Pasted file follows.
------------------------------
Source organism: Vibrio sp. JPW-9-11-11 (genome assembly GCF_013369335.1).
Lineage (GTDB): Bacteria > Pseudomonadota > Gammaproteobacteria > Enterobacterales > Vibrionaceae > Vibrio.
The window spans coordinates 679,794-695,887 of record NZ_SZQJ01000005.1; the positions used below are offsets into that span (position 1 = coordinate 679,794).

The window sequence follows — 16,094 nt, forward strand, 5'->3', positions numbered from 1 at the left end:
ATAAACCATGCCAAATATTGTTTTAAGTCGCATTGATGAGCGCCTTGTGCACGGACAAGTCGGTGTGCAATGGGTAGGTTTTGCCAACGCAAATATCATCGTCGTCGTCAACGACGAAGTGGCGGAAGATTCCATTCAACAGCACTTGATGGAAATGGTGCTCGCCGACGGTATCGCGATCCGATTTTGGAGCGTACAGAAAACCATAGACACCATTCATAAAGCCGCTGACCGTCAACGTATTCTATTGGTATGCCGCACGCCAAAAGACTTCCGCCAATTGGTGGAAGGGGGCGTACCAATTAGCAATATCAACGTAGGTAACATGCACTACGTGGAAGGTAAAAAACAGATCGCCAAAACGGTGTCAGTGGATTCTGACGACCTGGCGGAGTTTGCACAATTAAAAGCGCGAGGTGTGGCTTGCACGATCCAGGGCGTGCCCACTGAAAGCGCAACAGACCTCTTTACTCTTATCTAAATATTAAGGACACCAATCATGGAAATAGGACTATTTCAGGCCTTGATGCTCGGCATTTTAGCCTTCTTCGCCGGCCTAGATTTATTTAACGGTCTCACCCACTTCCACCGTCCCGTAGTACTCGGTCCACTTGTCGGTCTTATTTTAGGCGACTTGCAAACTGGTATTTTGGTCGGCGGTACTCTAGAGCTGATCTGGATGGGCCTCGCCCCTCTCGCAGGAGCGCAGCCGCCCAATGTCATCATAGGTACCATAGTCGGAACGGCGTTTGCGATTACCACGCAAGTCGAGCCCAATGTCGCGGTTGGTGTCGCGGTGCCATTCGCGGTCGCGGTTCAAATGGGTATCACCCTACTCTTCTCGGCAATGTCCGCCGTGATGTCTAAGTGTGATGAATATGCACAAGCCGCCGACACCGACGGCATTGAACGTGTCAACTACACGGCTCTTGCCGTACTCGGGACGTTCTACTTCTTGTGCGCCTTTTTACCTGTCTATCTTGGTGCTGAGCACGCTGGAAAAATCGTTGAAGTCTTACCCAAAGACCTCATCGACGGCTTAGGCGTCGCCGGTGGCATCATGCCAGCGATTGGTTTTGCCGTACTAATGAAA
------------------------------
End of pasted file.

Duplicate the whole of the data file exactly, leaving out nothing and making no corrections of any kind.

Source organism: Vibrio sp. JPW-9-11-11 (genome assembly GCF_013369335.1).
Lineage (GTDB): Bacteria > Pseudomonadota > Gammaproteobacteria > Enterobacterales > Vibrionaceae > Vibrio.
The window spans coordinates 679,794-695,887 of record NZ_SZQJ01000005.1; the positions used below are offsets into that span (position 1 = coordinate 679,794).

The window sequence follows — 16,094 nt, forward strand, 5'->3', positions numbered from 1 at the left end:
ATAAACCATGCCAAATATTGTTTTAAGTCGCATTGATGAGCGCCTTGTGCACGGACAAGTCGGTGTGCAATGGGTAGGTTTTGCCAACGCAAATATCATCGTCGTCGTCAACGACGAAGTGGCGGAAGATTCCATTCAACAGCACTTGATGGAAATGGTGCTCGCCGACGGTATCGCGATCCGATTTTGGAGCGTACAGAAAACCATAGACACCATTCATAAAGCCGCTGACCGTCAACGTATTCTATTGGTATGCCGCACGCCAAAAGACTTCCGCCAATTGGTGGAAGGGGGCGTACCAATTAGCAATATCAACGTAGGTAACATGCACTACGTGGAAGGTAAAAAACAGATCGCCAAAACGGTGTCAGTGGATTCTGACGACCTGGCGGAGTTTGCACAATTAAAAGCGCGAGGTGTGGCTTGCACGATCCAGGGCGTGCCCACTGAAAGCGCAACAGACCTCTTTACTCTTATCTAAATATTAAGGACACCAATCATGGAAATAGGACTATTTCAGGCCTTGATGCTCGGCATTTTAGCCTTCTTCGCCGGCCTAGATTTATTTAACGGTCTCACCCACTTCCACCGTCCCGTAGTACTCGGTCCACTTGTCGGTCTTATTTTAGGCGACTTGCAAACTGGTATTTTGGTCGGCGGTACTCTAGAGCTGATCTGGATGGGCCTCGCCCCTCTCGCAGGAGCGCAGCCGCCCAATGTCATCATAGGTACCATAGTCGGAACGGCGTTTGCGATTACCACGCAAGTCGAGCCCAATGTCGCGGTTGGTGTCGCGGTGCCATTCGCGGTCGCGGTTCAAATGGGTATCACCCTACTCTTCTCGGCAATGTCCGCCGTGATGTCTAAGTGTGATGAATATGCACAAGCCGCCGACACCGACGGCATTGAACGTGTCAACTACACGGCTCTTGCCGTACTCGGGACGTTCTACTTCTTGTGCGCCTTTTTACCTGTCTATCTTGGTGCTGAGCACGCTGGAAAAATCGTTGAAGTCTTACCCAAAGACCTCATCGACGGCTTAGGCGTCGCCGGTGGCATCATGCCAGCGATTGGTTTTGCCGTACTAATGAAA